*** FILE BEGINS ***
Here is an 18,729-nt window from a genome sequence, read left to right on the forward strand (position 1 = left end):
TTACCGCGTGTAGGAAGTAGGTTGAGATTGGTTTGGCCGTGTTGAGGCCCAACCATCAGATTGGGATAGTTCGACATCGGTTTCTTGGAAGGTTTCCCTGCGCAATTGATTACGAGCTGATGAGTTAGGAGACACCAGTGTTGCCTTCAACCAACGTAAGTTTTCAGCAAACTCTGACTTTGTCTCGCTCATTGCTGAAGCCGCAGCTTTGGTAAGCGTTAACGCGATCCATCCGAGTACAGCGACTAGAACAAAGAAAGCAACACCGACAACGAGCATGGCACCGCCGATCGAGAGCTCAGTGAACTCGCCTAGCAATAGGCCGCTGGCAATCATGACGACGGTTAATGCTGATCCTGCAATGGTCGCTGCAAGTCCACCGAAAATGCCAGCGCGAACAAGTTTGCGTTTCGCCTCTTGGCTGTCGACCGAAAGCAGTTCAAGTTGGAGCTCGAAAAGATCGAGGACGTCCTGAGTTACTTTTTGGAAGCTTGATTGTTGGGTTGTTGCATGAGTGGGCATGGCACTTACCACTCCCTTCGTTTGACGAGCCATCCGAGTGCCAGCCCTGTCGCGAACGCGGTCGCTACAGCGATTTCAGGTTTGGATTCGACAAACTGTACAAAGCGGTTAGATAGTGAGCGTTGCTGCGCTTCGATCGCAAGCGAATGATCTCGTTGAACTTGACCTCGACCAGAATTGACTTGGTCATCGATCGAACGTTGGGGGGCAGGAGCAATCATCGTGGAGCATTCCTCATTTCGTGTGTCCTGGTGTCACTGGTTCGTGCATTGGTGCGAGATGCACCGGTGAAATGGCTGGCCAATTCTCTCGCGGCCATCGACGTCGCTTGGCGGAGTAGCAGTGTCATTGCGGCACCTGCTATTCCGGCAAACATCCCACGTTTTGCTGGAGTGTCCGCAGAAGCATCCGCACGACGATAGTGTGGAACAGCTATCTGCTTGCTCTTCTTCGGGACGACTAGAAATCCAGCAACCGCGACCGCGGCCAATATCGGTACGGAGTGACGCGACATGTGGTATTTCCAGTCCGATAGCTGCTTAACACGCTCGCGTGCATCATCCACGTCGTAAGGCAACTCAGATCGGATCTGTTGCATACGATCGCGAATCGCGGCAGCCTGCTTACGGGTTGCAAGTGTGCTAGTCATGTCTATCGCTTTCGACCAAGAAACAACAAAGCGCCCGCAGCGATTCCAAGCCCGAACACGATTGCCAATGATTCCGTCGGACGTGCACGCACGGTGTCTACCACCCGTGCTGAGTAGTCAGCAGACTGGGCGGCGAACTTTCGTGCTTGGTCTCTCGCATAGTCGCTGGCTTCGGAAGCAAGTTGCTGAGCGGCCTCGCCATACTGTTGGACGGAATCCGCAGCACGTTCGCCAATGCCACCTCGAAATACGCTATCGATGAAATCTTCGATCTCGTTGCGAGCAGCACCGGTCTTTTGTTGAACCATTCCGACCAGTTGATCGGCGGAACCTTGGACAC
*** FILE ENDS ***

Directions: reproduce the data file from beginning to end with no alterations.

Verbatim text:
Here is an 18,729-nt window from a genome sequence, read left to right on the forward strand (position 1 = left end):
TTACCGCGTGTAGGAAGTAGGTTGAGATTGGTTTGGCCGTGTTGAGGCCCAACCATCAGATTGGGATAGTTCGACATCGGTTTCTTGGAAGGTTTCCCTGCGCAATTGATTACGAGCTGATGAGTTAGGAGACACCAGTGTTGCCTTCAACCAACGTAAGTTTTCAGCAAACTCTGACTTTGTCTCGCTCATTGCTGAAGCCGCAGCTTTGGTAAGCGTTAACGCGATCCATCCGAGTACAGCGACTAGAACAAAGAAAGCAACACCGACAACGAGCATGGCACCGCCGATCGAGAGCTCAGTGAACTCGCCTAGCAATAGGCCGCTGGCAATCATGACGACGGTTAATGCTGATCCTGCAATGGTCGCTGCAAGTCCACCGAAAATGCCAGCGCGAACAAGTTTGCGTTTCGCCTCTTGGCTGTCGACCGAAAGCAGTTCAAGTTGGAGCTCGAAAAGATCGAGGACGTCCTGAGTTACTTTTTGGAAGCTTGATTGTTGGGTTGTTGCATGAGTGGGCATGGCACTTACCACTCCCTTCGTTTGACGAGCCATCCGAGTGCCAGCCCTGTCGCGAACGCGGTCGCTACAGCGATTTCAGGTTTGGATTCGACAAACTGTACAAAGCGGTTAGATAGTGAGCGTTGCTGCGCTTCGATCGCAAGCGAATGATCTCGTTGAACTTGACCTCGACCAGAATTGACTTGGTCATCGATCGAACGTTGGGGGGCAGGAGCAATCATCGTGGAGCATTCCTCATTTCGTGTGTCCTGGTGTCACTGGTTCGTGCATTGGTGCGAGATGCACCGGTGAAATGGCTGGCCAATTCTCTCGCGGCCATCGACGTCGCTTGGCGGAGTAGCAGTGTCATTGCGGCACCTGCTATTCCGGCAAACATCCCACGTTTTGCTGGAGTGTCCGCAGAAGCATCCGCACGACGATAGTGTGGAACAGCTATCTGCTTGCTCTTCTTCGGGACGACTAGAAATCCAGCAACCGCGACCGCGGCCAATATCGGTACGGAGTGACGCGACATGTGGTATTTCCAGTCCGATAGCTGCTTAACACGCTCGCGTGCATCATCCACGTCGTAAGGCAACTCAGATCGGATCTGTTGCATACGATCGCGAATCGCGGCAGCCTGCTTACGGGTTGCAAGTGTGCTAGTCATGTCTATCGCTTTCGACCAAGAAACAACAAAGCGCCCGCAGCGATTCCAAGCCCGAACACGATTGCCAATGATTCCGTCGGACGTGCACGCACGGTGTCTACCACCCGTGCTGAGTAGTCAGCAGACTGGGCGGCGAACTTTCGTGCTTGGTCTCTCGCATAGTCGCTGGCTTCGGAAGCAAGTTGCTGAGCGGCCTCGCCATACTGTTGGACGGAATCCGCAGCACGTTCGCCAATGCCACCTCGAAATACGCTATCGATGAAATCTTCGATCTCGTTGCGAGCAGCACCGGTCTTTTGTTGAACCATTCCGACCAGTTGATCGGCGGAACCTTGGACAC